• There's one instance where it's pretty clear he's going to be exposed, and he throws this complete fit and then demands that the people the only way that they could make up to him is to give him a gift where $50,000.

  • So I mean, that shows incredible audacity.

  • But it's very clever, because that is what people would think a spoiled, rich Saudi prince would do.

  • The Saudi royal family was really almost the perfect con for him.

  • He kept going back to it over and over and over because it worked.

  • Over a period of three decades, he was arrested 11 times for Prince relating activities.

  • Each time his cons became more extravagant, from cheating high end hotels out of tens of thousands of dollars to collecting investments for made up oil companies to racking up shopping bills over 50 $1000 at a time.

  • Over and over again, he was caught, pleaded guilty, sentenced to probation and disappeared once again to start a new cons somewhere else.

  • You'd be amazed at how successful con artist can be if they keep up this persona in a country as Bigas, the United States.

  • It's pretty easy to pick up and move.

  • People don't know who you are and pull the same con.

  • Eventually he was charged with fraud and grand theft and sentenced to 616 days in prison.

  • He started contacting lawyers from his jail cell and convince them that he was a Saudi prince and that, should they represent him, the king of Saudi Arabia would personally pay their services.

  • Oscar Rodriguez, a Miami attorney, bought it and got to bail bondsman to post $46,000 bond to release the young prince from prison.

  • So Gignac got two men to drive him to a local American Express office and miraculously got his hands on a credit card with a $200 million limit.

  • With the Saudi family, there's kind of an expectation that they can get away with things, and I wouldn't be surprised if American Express had experienced this kind of thing before.

  • It wasn't long before the American Express Fraud Department caught on to what was happening.

  • They phoned Deaniacs bail bondsman and informed them that he was not in fact a Saudi prince and was currently committing credit card fraud.

  • He was thrown in jail and sentenced to 46 months for wire fraud, which turned into 83 months after he attempted to escape by lighting his jail sail on fire.

  • He was released in the early two thousands and returned to his mother's home in Michigan, where he arrived in a white fur coat driving a Cadillac.

  • Things slowed down for Gignac in Michigan, and he served out the terms of his parole.

  • But he was far from done.

  • King that came to Miami and rented a condominium on Fisher Island.

  • If you're living on Fisher Island, you must be somebody because it's not easy to live on Fisher Island and not cheap.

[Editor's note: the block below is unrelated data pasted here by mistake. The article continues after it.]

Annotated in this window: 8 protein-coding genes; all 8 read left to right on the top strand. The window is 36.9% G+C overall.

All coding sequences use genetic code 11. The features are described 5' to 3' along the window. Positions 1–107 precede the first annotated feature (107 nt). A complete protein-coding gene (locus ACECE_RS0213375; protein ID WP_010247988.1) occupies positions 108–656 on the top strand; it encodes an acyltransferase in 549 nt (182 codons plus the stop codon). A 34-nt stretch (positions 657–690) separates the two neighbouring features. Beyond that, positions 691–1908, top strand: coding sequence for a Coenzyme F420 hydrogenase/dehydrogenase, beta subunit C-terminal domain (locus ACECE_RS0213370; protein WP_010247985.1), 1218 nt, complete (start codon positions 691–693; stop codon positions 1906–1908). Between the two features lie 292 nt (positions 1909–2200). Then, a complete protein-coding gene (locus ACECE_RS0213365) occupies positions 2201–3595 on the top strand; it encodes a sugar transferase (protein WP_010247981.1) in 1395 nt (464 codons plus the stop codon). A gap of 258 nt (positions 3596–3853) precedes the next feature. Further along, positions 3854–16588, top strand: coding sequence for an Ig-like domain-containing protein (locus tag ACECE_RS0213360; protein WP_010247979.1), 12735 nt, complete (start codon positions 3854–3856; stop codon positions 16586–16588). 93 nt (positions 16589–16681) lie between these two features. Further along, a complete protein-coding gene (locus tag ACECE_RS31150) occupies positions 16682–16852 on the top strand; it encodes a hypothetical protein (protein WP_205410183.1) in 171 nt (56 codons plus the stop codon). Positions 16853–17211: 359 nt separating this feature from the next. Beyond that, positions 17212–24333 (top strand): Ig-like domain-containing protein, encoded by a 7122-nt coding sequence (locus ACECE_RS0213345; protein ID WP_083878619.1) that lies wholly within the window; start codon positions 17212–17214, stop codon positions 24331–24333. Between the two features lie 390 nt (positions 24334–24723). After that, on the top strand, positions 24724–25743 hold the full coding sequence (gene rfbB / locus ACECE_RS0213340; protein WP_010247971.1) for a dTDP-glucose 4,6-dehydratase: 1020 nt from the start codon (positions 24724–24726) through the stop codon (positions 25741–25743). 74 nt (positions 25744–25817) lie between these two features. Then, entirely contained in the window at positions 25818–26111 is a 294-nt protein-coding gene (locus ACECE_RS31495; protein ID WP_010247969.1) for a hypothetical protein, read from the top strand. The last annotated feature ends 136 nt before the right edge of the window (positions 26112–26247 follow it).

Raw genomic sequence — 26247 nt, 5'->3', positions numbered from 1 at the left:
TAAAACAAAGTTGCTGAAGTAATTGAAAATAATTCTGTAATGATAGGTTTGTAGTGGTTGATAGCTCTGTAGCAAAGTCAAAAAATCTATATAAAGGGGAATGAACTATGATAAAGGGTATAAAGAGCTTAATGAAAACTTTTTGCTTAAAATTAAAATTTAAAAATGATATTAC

• And in the garage.

  • He had his Ferraris and Lamborghinis and Rolls Royces, and one of the people that was working with him contacted one of somebody was working with Jeffrey Sofa and said Prince al Assad would like to buy a portion of the Fountain Blue hotel, and that's how it all started.

  • He duped.

  • Jeffrey saw for one of the most powerful real estate tycoons in Miami by saying that he wanted to buy a sizable percentage of the fountain bloom, a luxury hotel owned by saw for even in the world of thes, very high rolling CEOs who are in charge of these mega companies, who, you would think would not necessarily be seduced by this.

  • But there is this perception of the crown and of royalty of having this magnetic pull, and you could see it playing out in every con that Anthony Gignac played the game was to keep.

  • So for on the hook, Gignac promising a large investment while so for gave him expensive gifts forest long as he could, his lies started to get really out of hand.

  • He claimed that he had diplomatic status.

  • This was a foolish thing to lie about.

  • The Jake was up, though, when Gignac out to dinner with So For and his family made the fatal mistake of ordering prosciutto for his appetizer.

  • What kind of Muslim eats pork thought so for who then enlisted his security team to investigate a team that was looking into his background, simply contact at a Saudi associate and said, Look, is this guy a diplomat?

  • And apparently they sent him like a two word response that said No again, Gignac fled this time to Paris, Hong Kong and London.

  • When he arrived back in America, federal agents arrested him.

  • He was incarcerated in New York for a time and then flown to Miami to face trial.

  • That's where I came into this story.

  • I went to the hearing in Miami just to see who this man waas, because I couldn't believe he existed, to tell you the truth, and I wanted to see who he was and what he looked like.

  • He stood up in court.

  • He told his story.

  • He testified he was always eager to get up and speak in court and watching him in court that day in Miami.

  • I just thought, Wow, he was just so insistent that he was innocent and that he should be freed.

  • And he was just It was just like a grand performance.

  • In May of 2019, Gignac was found to have defrauded investors the tune of $8 million and it was convicted in a Miami court.

  • He was repeatedly arrested, imprisoned, photographed, fingerprinted.

  • But every time he seemed to be able to get out, and now he's serving 18 years in a federal penitentiary.

Anthony Gig Neck is a character you could not invent in the wildest fiction starts off life as an orphan in Colombia and sort of shot for the stars, so to speak.

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How a Fake Saudi Prince Stole $8M From Investors | True Crime | Vanity Fair

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    林宜悉 posted on 2020/11/04